HC Deb 08 December 1975 vol 902 cc2-7
2. Mr. Mike Thomas

asked the Secretary of State for Prices and Consumer Protection whether she will make a statement on the progress of her negotiations for price restraint.

18. Mr. Giles Shaw

asked the Secretary of State for Prices and Consumer Protection whether she will make a statement about the progress of her consultations with the CBI and all other interested parties on the subject of voluntary price restraint.

26. Mr. Scott

asked the Secretary of State for Prices and Consumer Protection whether she will make a statement on the progress of her consultations regarding the introduction of a Selective Price Restraint Scheme.

The Secretary of State for Prices and Consumer Protection (Mrs. Shirley Williams)

Discussions are proceeding with the CBI, the Retail Consortium and individual trade associations. I believe that the negotiations will succeed, because industry and commerce recognise how vital success is, in the battle against inflation, and the need to concentrate the initial benefits of declining costs on important items in the family budget.

Mr. Thomas

I thank my right hon. Friend for that reply. What progress is being made on the inclusion of the nationalised industries in the scheme? In particular, what is the relevance of her Written Answer to me in which she said that she will refer the question of fuel tariffs and charges to the National Consumer Council? Has my right hon. Friend any information about the price restraint scheme and the proposed scheme distorting competition and the retail price index? Allegations of that sort are being made. Lastly, what view has the National Consumer Council taken of my right hon. Friend's proposals?

Mrs. Shirley Williams

There is a later Question on the Order Paper dealing specifically with nationalised industries. My hon. Friend may know that last week I made a reference to the National Consumer Council asking it to study the impact of fuel costs on the budgets of low-income groups and families in particular. With regard to my hon. Friend's third question, I assure him that there is no question of distortion of the retail price index. The items in the scheme will be drawn from most fields of con- sumer spending. The selection of the items depends on the outcome of negotiations with industry. Therefore, within the scheme there will be items both within the RPI and outside it, and the accuracy of the RPI as a yardstick of living costs will be in no way affected.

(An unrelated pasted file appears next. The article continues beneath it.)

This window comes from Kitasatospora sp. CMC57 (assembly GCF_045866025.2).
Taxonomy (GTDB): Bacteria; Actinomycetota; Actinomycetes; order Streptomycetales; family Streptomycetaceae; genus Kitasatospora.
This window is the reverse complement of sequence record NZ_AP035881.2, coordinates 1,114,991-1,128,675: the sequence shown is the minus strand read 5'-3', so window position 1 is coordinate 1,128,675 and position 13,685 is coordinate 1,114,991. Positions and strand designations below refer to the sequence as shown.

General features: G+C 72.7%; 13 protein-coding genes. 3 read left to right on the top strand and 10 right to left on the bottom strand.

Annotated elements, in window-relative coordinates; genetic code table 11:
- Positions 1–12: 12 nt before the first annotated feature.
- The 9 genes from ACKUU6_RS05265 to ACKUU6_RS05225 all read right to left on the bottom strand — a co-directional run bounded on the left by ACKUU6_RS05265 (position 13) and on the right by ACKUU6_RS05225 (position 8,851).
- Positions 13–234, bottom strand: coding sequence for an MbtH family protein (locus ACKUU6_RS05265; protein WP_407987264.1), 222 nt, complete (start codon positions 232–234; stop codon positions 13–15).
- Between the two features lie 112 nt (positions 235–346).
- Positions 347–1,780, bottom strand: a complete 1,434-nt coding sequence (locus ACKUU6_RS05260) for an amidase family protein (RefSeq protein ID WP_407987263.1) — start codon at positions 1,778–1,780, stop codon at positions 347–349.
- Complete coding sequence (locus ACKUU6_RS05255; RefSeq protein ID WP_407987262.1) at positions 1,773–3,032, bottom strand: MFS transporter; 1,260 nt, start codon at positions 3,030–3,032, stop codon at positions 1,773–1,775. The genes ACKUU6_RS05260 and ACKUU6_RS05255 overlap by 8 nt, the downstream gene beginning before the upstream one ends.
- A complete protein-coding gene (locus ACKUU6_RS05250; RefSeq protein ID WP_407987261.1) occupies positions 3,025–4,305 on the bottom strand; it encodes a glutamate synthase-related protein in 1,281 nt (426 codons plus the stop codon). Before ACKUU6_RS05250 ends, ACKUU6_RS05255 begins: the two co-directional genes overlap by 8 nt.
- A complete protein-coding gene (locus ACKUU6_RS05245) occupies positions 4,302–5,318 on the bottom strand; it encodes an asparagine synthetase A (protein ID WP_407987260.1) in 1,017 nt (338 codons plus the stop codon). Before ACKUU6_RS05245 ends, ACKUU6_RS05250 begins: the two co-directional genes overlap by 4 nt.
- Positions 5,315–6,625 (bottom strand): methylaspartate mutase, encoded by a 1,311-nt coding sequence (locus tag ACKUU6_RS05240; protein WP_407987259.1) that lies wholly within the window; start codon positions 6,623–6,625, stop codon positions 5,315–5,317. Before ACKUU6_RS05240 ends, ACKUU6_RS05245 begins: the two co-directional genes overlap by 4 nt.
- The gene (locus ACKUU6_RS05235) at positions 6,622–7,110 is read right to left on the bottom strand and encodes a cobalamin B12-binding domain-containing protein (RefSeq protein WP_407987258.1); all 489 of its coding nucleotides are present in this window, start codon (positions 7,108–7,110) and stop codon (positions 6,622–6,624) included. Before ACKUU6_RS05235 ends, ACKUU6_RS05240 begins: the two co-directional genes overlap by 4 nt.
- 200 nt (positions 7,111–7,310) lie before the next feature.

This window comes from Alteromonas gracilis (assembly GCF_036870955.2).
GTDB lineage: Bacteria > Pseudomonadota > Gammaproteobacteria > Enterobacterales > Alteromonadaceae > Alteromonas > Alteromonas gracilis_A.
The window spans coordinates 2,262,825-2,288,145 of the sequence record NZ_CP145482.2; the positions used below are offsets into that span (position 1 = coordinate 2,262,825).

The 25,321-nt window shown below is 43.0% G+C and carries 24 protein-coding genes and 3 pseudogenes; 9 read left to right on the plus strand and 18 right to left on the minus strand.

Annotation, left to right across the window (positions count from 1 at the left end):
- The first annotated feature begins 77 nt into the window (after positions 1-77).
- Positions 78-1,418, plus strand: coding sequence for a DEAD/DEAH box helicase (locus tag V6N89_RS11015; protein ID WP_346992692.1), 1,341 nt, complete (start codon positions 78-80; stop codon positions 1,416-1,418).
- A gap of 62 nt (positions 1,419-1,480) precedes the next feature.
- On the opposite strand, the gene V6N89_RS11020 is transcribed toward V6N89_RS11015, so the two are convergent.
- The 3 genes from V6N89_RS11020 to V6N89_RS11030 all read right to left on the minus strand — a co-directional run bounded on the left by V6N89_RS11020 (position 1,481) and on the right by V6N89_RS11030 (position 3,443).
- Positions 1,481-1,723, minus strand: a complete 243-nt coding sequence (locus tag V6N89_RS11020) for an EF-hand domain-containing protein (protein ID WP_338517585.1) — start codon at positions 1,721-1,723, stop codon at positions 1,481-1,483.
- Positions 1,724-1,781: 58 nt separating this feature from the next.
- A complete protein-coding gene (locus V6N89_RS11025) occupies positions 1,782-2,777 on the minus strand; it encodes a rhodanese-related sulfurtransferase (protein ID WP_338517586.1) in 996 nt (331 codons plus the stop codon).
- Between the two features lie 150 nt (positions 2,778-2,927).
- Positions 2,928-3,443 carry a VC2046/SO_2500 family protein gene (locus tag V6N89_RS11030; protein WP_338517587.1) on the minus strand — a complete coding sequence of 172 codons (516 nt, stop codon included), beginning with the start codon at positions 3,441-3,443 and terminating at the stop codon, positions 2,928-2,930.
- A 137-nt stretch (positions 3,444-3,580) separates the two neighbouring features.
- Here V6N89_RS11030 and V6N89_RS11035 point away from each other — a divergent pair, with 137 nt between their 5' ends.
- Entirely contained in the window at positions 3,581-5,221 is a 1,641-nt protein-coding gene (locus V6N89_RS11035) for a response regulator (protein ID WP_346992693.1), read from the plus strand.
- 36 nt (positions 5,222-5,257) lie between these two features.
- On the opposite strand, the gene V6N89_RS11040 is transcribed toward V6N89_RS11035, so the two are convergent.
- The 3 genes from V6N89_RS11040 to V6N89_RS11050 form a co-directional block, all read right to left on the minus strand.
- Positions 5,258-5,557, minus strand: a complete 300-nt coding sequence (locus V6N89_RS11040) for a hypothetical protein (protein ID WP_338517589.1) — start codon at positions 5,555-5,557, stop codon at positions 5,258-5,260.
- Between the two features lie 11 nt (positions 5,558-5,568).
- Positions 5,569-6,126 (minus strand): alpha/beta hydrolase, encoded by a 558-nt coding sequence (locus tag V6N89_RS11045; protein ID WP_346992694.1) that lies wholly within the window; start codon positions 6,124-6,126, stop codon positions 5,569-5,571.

Mr. Shaw

Industry obviously recognises the importance of problems of inflation. Why is it that at the same time as seeking restraint on prices the right hon. Lady also supports the extension of the dock labour scheme, which will increase distributors' costs and may increase unemployment?

Mrs. Shirley Williams

That is not a question for me.

Mr. Madden

Does my right hon. Friend accept that the major problem of people in Britain today remains making ends meet, and that, whatever the agreement made by the interested parties, there is considerable misunderstanding by consumers generally of what price restraint policies are currently in force and may well be in force in the future? What efforts will my right hon. Friend make to make more widely understood among the general public the price controls that exist, and what will be done to enforce them—something which we all fear is not done today?

Mrs. Shirley Williams

My hon. Friend may care to look at the way in which costs have moved over the past two years. If he does that carefully, by looking at the reports of the Price Commission, I think he will find that he cannot sustain his last remark. I accept that there are problems about publicising the forms of price control that exist. One of the matters that we are taking into account most carefully in our proposals for the price restraint programme is the necessary publicity. The price comparison exercise is directed at the individual consumer in the High Street. That is where the information is being made available.

Mrs. Sally Oppenheim

Will the right hon. Lady now answer the questions she failed to answer in the debate the other night, as to how many items, taken from the list her Department has circulated, she will take as an absolute minimum in any voluntary agreement she may enter into? Will she confirm that for every price held down under cross-subsidisation another will have to rise by more than it would otherwise have risen?